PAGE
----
are in the mesquite, on the right of the road; here quite a thicket; some gra, but dry. The road is now level, or nearly so, for 3 or 4 miles. At 6.45 a. m. halted at the Picacho Station on the right, and distant from Blue Water Station 14.9 miles; saw a band of antelope near foot of peak; no water as this point; consumed about 200 gallons of water in tank, for which had to wait half an hour; resumed march at 7.45 a. m.; road begins to descend towards the south 2 miles beyond the Picacho and so continues to point of mountain, a very excellent road all the way. At 25.5 miles passed a deep well; dry on right; no water ever found here; high mountain on right; distant from 30 to 100 miles, and between mountain and road valley of Santa Cruz River, here only an arroyo, which road crosses near point of mountain; at 12 m. and 29 miles halted one-half hour; met a messenger at 1. 30 p. m. and received notice of water in abundance at point of mountain, where company arrived and encamped at 4. 15 p. m.; station on right and well on left of road; water plenty; no grass; no wood at well, and but little on last 8 miles of road; used water brought from Tucson on wagons, and did not thoroughly test the capacity of the well, which is 39 feet deep, with 4 feet of water; all agree in pronouncing it the best on the desert and say it cannot be dipped dry ; 39.1 miles.
June 5, left camp at 3 a. m. about 5 miles from point of mountain; dense mesquite thicket a good cover for Indians; at 6 miles crossed arroyo of Santa Cruz River, descending to left; quite dry; a little sand and some more at 11 miles, one-half mile of it this time; remainder of road very good; numerous cotton wood trees on road this day and much mesquite; no water; between 7 and 10 miles from of mountain much salt grass; poor stuff for forage. First 5 and last 3 1\2 miles to-day's march very fine; road of hard gravel; arrived at Tucson at 8.45 a. m.; 15 miles. Total, 86.7 miles.
Tucson is about haft way between Fort Yuma and the Rio Grande, and contains a population of 400, or perhaps 500, mostly Mexicans, A few Americans and foreigners were living here, principally gamblers and ruffians, traitors to their country-secessionists.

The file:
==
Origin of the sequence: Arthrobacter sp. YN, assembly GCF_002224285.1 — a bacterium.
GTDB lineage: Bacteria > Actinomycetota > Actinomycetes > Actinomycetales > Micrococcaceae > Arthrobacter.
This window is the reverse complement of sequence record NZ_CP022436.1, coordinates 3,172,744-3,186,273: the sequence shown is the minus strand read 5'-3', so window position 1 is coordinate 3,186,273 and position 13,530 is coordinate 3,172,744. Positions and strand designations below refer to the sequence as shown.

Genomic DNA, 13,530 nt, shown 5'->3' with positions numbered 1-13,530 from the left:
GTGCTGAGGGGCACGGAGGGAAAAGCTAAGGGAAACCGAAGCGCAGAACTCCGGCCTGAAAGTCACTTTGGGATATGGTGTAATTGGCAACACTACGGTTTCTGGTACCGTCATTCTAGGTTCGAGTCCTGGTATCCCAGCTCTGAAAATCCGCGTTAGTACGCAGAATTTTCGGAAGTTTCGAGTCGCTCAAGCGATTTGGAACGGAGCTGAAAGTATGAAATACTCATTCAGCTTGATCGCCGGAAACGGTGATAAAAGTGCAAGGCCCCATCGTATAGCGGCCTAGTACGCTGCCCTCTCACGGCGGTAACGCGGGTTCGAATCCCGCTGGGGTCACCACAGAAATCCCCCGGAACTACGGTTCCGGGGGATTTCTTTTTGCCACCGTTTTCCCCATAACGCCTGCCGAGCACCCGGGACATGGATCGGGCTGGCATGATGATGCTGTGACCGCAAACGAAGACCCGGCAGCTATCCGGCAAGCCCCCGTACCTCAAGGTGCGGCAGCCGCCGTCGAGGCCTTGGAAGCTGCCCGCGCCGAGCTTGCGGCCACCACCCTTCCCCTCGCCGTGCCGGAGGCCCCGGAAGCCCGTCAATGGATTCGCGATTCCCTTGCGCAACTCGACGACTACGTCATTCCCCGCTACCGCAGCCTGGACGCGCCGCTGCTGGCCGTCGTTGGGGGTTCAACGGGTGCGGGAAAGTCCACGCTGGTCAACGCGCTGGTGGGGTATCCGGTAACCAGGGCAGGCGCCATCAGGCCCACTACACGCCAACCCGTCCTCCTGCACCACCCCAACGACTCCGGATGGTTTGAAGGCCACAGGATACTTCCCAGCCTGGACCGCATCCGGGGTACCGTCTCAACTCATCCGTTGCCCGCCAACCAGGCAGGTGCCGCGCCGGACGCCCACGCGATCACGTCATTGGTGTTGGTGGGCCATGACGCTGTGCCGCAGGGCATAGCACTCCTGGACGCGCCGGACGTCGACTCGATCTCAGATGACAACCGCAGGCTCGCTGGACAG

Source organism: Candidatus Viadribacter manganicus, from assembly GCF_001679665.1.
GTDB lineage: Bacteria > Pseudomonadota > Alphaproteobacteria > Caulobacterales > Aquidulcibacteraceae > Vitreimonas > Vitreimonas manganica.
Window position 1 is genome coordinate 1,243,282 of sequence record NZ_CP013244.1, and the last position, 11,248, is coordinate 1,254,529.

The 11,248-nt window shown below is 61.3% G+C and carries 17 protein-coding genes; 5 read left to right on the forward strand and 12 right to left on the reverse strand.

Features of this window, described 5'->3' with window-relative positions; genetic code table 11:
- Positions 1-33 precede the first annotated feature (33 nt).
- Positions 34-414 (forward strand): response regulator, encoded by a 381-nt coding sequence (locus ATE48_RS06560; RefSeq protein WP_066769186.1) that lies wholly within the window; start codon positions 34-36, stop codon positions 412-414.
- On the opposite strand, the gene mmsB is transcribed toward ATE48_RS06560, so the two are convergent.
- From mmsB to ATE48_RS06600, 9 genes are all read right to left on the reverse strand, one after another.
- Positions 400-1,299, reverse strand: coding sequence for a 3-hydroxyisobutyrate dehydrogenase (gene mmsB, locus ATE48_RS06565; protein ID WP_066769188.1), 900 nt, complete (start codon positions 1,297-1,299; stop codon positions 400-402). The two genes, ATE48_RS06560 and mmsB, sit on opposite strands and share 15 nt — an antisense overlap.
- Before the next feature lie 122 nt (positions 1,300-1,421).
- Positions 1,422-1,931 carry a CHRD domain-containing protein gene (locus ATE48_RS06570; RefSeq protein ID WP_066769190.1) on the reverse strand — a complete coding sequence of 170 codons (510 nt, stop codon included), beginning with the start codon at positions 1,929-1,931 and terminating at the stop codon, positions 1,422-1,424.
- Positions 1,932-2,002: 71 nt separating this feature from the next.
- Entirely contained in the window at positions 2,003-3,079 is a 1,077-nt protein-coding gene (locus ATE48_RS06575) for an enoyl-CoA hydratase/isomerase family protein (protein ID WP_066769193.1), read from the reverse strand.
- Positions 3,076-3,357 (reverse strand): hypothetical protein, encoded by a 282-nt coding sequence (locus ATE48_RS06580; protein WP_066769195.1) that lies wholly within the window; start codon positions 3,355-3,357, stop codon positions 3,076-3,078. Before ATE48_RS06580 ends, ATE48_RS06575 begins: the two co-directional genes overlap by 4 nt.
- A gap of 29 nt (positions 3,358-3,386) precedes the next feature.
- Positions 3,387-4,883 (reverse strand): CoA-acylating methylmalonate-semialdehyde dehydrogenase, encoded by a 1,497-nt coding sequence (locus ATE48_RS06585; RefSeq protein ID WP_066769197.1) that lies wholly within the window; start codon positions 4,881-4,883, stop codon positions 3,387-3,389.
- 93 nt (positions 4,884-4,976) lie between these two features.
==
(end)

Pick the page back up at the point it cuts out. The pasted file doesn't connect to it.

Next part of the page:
Colonel Carleton received his promotion to brigadier-general of volunteers while on the desert in the early part of June. On his arrival at Tucson the Territory of Arizona was at once placed under martial law, and the following proclamation issued.*
* * * *
A number of notorious characters were arrested, examined by military commissions and sent to Fort Yuma. Order sprang from disorder, and in short time a den of thieves was converted into a peaceful village.
In the mean time General Carleton was making active preparations to move his command to the Rio Grande; wagons were repaired; stores collected from Sonora, and everything put in as good condition as circumstances would permit after the severe march over the Yuma and Gila Deserts.
No communication up to this time could be had with our forces in New Mexico. The strength of the rebels and their locality entirely unknown.
The great difficulty in communicating with General Canby, at that time in command of the Department of New Mexico, was on account of hostile Indians. The Apache Nation occupying the whole country between the Rio Grande and the Colorado River, the great distance to be traversed through country, rendered it hazardous if not impossible for any small party to get through it.
General Carleton endeavored to send and express to General Canby from Tucson. This was carried by 3 men. The party was attacked near Apache Pass, and 2 of the men were killed by the Indians; the survivor was pursued some 40 miles and barely escaped death. He was captured by the Texans near Mesilla and the dispatches to General Canby fell into their hands. From these they learned the exact strength of General Carleton's command and the intended movement of the column.
On the 22nd of June Carleton sent forward Lieutenant-Colo-
* See inclosure C to Carleton's report of August 2, p. 561.